Trump to name Larry Kudlow as top economic adviser after Gary Cohn’s exit: reports

Credit: DaytonDailyNews

Who is Larry Kudlow?

Credit: DaytonDailyNews

President Donald Trump is expected to name Larry Kudlow as his top economic adviser days after former Goldman Sachs executive Gary Cohn resigned, according to multiple reports.

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Explore>> Related: Top economic adviser Gary Cohn resigns amid Trump's threats on steel, aluminum tariffs

The Washington Post reported Kudlow accepted an offer Wednesday from Trump to head the White House's National Economic Council. The president was expected to announce the decision to bring on Kudlow as early as Thursday, according to CNBC.

Trump told reporters one day earlier that he was "very strongly" considering Kudlow for the role.

Kudlow, a long-time friend of Trump's, was an early supporter of the president, Reuters reported. He served as an adviser to Trump during the race to the White House and worked with Treasury Secretary Steve Mnuchin early in the creation of a tax plan, according to the Post.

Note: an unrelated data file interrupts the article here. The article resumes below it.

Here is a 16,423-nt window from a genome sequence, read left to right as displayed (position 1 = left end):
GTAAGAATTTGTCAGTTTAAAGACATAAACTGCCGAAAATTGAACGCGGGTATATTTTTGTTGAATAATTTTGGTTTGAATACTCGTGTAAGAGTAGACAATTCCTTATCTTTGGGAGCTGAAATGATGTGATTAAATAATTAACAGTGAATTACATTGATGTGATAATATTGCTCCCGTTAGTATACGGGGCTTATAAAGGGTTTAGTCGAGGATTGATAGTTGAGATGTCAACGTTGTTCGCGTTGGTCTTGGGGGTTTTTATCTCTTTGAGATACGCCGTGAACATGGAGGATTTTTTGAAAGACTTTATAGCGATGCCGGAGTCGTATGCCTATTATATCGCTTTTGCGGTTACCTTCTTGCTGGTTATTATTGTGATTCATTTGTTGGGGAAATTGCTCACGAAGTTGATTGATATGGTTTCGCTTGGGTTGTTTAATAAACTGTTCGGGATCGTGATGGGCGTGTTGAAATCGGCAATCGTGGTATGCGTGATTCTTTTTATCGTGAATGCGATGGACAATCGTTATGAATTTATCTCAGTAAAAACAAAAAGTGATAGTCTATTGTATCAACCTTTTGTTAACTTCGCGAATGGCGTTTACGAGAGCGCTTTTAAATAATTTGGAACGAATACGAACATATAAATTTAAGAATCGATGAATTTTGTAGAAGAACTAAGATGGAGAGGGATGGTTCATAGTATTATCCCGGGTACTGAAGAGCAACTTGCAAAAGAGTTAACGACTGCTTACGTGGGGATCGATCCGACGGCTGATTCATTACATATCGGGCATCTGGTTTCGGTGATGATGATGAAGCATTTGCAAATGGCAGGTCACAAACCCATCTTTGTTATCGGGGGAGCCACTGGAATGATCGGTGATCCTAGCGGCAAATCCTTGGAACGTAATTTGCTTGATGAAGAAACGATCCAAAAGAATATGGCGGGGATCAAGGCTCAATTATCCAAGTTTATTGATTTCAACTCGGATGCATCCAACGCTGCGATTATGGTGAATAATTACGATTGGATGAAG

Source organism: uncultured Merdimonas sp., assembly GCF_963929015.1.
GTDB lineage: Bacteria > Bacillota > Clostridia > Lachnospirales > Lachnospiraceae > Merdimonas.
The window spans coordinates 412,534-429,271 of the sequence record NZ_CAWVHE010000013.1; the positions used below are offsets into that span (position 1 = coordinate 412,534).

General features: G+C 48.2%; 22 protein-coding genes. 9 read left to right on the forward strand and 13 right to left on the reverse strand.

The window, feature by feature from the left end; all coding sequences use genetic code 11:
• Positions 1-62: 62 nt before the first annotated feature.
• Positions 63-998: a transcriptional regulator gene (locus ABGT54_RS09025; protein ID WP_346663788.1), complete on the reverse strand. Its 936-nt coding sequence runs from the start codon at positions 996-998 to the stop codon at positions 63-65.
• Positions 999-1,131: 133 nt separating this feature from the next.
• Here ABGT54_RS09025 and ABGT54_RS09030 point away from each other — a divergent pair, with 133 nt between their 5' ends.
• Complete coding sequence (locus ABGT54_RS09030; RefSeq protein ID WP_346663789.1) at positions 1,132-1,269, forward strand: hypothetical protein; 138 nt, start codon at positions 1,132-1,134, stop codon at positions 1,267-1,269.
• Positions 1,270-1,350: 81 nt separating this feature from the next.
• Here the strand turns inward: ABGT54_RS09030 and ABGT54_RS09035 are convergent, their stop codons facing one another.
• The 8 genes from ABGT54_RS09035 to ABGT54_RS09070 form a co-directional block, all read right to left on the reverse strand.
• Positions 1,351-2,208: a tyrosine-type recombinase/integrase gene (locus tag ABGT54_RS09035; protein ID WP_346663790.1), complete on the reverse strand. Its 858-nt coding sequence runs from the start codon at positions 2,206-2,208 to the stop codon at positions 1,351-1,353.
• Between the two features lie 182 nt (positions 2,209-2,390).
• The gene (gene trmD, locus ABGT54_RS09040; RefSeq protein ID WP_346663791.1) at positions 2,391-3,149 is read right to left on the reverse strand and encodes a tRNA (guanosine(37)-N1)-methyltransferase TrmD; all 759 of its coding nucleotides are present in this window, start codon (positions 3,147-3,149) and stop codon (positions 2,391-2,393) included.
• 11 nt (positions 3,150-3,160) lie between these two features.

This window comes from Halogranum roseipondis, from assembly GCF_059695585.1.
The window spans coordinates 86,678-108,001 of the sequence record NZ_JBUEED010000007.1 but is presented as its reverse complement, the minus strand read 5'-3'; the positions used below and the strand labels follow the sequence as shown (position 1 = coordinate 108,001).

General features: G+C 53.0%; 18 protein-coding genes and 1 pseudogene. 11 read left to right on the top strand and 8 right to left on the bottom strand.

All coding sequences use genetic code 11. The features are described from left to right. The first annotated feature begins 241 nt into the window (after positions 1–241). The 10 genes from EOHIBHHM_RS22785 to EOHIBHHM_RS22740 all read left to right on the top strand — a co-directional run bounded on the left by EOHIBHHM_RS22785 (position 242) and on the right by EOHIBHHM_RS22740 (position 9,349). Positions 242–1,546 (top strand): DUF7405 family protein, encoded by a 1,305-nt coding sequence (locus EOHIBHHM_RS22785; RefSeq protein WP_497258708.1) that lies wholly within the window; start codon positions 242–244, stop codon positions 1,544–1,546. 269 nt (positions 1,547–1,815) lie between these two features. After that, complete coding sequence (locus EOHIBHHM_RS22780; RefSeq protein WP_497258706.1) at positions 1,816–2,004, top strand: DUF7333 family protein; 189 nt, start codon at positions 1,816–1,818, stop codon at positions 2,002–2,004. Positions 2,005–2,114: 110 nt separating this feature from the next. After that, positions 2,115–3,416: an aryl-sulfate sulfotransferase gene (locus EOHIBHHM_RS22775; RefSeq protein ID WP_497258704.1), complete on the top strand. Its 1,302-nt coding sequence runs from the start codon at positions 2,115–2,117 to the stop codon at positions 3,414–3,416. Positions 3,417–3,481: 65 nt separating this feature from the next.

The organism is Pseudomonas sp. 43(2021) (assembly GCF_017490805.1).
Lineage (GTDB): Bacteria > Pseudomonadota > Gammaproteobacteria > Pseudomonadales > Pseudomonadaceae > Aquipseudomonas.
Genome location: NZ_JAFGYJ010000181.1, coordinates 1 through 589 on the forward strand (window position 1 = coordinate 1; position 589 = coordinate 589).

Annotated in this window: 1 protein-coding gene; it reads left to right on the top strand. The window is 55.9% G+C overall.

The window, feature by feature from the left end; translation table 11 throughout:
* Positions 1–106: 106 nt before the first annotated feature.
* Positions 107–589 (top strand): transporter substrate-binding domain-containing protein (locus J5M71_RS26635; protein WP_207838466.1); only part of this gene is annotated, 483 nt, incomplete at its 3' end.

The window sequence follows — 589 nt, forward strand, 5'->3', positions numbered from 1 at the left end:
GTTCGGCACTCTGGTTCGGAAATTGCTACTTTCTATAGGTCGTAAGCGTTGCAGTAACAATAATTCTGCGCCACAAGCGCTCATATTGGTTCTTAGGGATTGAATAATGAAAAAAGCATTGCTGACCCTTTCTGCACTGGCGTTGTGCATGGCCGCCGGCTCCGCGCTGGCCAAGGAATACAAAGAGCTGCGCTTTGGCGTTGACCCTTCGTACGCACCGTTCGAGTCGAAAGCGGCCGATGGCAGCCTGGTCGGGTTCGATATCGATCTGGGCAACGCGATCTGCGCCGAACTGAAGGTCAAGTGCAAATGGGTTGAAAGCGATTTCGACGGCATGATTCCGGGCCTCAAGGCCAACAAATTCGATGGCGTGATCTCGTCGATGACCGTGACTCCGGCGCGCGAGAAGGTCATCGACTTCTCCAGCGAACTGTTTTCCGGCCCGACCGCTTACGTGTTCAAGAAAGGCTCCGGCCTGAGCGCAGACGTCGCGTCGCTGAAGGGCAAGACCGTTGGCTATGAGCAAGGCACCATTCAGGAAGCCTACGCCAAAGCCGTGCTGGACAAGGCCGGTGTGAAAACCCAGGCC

For more than a decade and a half, Kudlow has been a fixture on the CNBC business news network, a pinstripe-suited conservative arguing relentlessly for tax cuts and a smaller government with tart sound bites. He previously hosted CNBC's "The Kudlow Report" and currently hosts "The Larry Kudlow Show," a weekly radio program on WABC Radio.

Kudlow served as associate director for economics and planning in the Office of Management and Budget during President Ronald Reagan's first term, according to his biography on

Earlier this month, Kudlow and economists Steve Moore and Arthur Laffer penned a column for CNBC's "Kudlow's Corner" in which they criticized Trump's proposal to impose steel and aluminum tariffs. The tariffs, which Cohn opposed, were reportedly among the issues that prompted his resignation last week.

Trump has said that he understands that Kudlow disagrees with his position on the tariffs, according to the Post.

“We don’t agree on everything, but in this case, I think that’s good," Trump told reporters Tuesday. "I want to have a divergent opinion. We agree on most."

The Associated Press contributed to this report.